Convict Conditioning 2 (review)

by the eponymous Paul Wade, whether he exists or not.

 

Wade’s first book, Convict Conditioning, was an awe-inspiring classic.  Because of his teachings, I can do things now at 32 than I could at 18 when I was bench pressing almost 300 lbs (not a lot, I know, but I’m a little guy).  This book is awesome, too, but not in the same way.

In the first CC Wade taught you how to work the big muscle groups using body weight training.  This book focuses on the unseen, yet in some ways more important aspects like tendon strength, vertebrates, joints, and smaller and harder to train muscle groups.

cc2

And he succeeds.  

Yet a few warnings:

1)  In the first CC if you were already reasonably strong at the beginning (say, you could easily do ten chin ups or even a one arm push up), you could skip the intermediate steps.   With these exercises you can’t do it.  I have strong arms and a strong back, yet I tried some of the advanced forearm exercises without building the tendons up first and I tore some fibers in my forearms.   When he says you need to build up your tendons he means it.

Should one get this book or C-Mass?  This book gives you more specific advice on some exercises, and C-Mass assumes you have read this book.  C-Mass will help you build towards mass, but CC2 has some invaluable advice as well.  I would probably say get this book.  Among other things, this book teaches you how to build up to a flag post, which may be the apex of strength training.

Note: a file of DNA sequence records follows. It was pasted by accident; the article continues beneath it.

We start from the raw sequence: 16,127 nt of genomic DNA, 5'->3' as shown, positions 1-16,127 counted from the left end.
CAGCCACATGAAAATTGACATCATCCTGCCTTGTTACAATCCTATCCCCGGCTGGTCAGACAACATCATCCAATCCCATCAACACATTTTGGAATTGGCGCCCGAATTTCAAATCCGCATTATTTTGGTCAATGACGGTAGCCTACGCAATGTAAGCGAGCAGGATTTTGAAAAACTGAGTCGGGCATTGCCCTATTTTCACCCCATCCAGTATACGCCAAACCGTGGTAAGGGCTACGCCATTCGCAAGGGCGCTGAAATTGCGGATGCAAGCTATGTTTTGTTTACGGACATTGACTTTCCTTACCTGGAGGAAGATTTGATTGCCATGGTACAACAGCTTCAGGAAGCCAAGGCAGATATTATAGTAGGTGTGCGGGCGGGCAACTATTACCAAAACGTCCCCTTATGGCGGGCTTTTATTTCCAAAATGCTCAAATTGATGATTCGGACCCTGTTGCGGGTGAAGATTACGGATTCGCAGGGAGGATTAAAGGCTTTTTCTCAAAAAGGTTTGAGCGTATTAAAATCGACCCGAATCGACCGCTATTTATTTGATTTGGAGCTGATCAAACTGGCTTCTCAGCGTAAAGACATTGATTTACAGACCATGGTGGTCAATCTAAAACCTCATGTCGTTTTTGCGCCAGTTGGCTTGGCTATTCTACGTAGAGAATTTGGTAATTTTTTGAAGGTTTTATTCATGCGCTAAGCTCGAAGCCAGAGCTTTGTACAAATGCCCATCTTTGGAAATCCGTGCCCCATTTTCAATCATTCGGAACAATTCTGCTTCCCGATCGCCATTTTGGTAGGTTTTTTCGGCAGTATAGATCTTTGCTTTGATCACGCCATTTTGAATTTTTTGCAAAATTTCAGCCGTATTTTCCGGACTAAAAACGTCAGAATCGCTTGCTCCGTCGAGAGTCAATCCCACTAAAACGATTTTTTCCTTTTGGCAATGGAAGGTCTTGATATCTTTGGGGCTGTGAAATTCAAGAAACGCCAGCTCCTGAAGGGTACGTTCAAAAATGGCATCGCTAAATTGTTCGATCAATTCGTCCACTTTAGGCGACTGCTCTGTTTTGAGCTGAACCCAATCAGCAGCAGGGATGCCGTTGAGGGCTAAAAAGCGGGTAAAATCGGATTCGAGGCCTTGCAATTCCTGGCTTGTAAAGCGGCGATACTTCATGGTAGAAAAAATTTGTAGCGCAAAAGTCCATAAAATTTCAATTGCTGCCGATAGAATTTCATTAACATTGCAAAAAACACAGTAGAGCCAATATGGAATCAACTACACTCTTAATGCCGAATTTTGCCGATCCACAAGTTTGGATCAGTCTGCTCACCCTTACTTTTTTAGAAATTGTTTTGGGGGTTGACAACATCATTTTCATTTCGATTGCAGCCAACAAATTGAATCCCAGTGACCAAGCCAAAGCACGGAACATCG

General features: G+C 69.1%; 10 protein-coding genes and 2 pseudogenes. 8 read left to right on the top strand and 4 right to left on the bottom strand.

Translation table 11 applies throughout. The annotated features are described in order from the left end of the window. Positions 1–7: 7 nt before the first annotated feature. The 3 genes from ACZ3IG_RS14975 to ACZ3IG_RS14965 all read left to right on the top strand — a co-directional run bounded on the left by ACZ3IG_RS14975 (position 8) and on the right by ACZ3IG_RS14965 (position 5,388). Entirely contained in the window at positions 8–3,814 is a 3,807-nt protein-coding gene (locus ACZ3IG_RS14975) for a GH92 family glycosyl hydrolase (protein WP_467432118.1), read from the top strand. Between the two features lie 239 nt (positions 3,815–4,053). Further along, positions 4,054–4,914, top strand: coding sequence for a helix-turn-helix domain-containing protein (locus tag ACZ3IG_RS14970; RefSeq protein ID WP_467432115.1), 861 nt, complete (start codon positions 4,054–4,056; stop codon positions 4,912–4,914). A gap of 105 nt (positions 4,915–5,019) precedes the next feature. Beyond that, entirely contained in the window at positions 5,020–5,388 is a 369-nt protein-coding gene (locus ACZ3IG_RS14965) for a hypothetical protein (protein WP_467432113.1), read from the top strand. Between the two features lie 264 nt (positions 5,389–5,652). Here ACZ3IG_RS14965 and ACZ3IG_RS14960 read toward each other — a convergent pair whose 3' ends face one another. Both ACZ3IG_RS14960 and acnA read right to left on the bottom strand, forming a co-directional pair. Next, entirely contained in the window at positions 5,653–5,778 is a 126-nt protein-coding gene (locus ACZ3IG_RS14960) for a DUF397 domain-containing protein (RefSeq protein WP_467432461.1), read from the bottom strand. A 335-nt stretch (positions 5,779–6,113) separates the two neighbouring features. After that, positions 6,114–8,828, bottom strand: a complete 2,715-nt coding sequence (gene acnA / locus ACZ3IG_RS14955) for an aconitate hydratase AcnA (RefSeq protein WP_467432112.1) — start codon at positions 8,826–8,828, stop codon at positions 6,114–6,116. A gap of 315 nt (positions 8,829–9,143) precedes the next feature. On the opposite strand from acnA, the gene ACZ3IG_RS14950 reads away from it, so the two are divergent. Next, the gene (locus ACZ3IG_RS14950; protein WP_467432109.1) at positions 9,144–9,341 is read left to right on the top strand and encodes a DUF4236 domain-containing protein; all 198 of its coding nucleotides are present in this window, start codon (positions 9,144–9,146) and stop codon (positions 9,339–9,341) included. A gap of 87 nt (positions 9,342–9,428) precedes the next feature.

Wade ends the book with some mental coaching.  This was the neatest part of the book because he describes what it takes to mentally survive prison and how to apply that to training.  

C-Mass (Review)

This book is an “application” of the principles of his previous Convict Conditionings. He references earlier exercises but often doesn’t explain them. You can google and figure it out.

He promises 20lb-30lb gains from bodyweight alone? Well, this is a half-truth. You probably won’t gain 20lbs of lean muscle anytime soon. However, he is right in contrasting training for neural strength (think Pavel Tsatsouline) and training for muscle growth.

Pros:

I honestly learned a lot of new stuff. I’ve been doing a combo of kettlebells and bodyweight training for two years, and have done some form of weight training for close to two decades, and I still learned a lot of new exercises. And it works. I’ve gained close to 25lbs in two years from some variety of bodyweight training.

His dieting advice is mostly sound. You don’t need outside “help.” Eat a lot of hearty, manly food and work hard and you will be fine. Shucks, even drink a beer from time to time.

A lot of the sciency principles are sound and he does a good job explaining why stuff works.

Cons:

As others have pointed out, the language is a problem. I’m used to the “bro” culture and I can get past some language. But dropping the F-bomb every page really doesn’t add anything. Further, while I am all for making fun of the “Be-liebers” and some of the slams towards the metrosexual Jersey shore community are funny, he overdoes.

I am not convinced that bodyweight purism is the way to go.   Pavel has shown conclusively that kettlebells can heal and rehab the body and add insane strength.    Further, I am not sure about dropping deadlift altogether.   It s a raw strength exercise with real life application.

And the truth remains, if you want to pack on real mass real quickly, nothing equals barbell squats.  Personally, I don’t do barbell squats because I don’t have the equipment, but it is the real mass gainer.  Even more, Wade praises guys like Saxon, Reg Park, and Steve Reeves, yet these guys all used forms of weightlifting.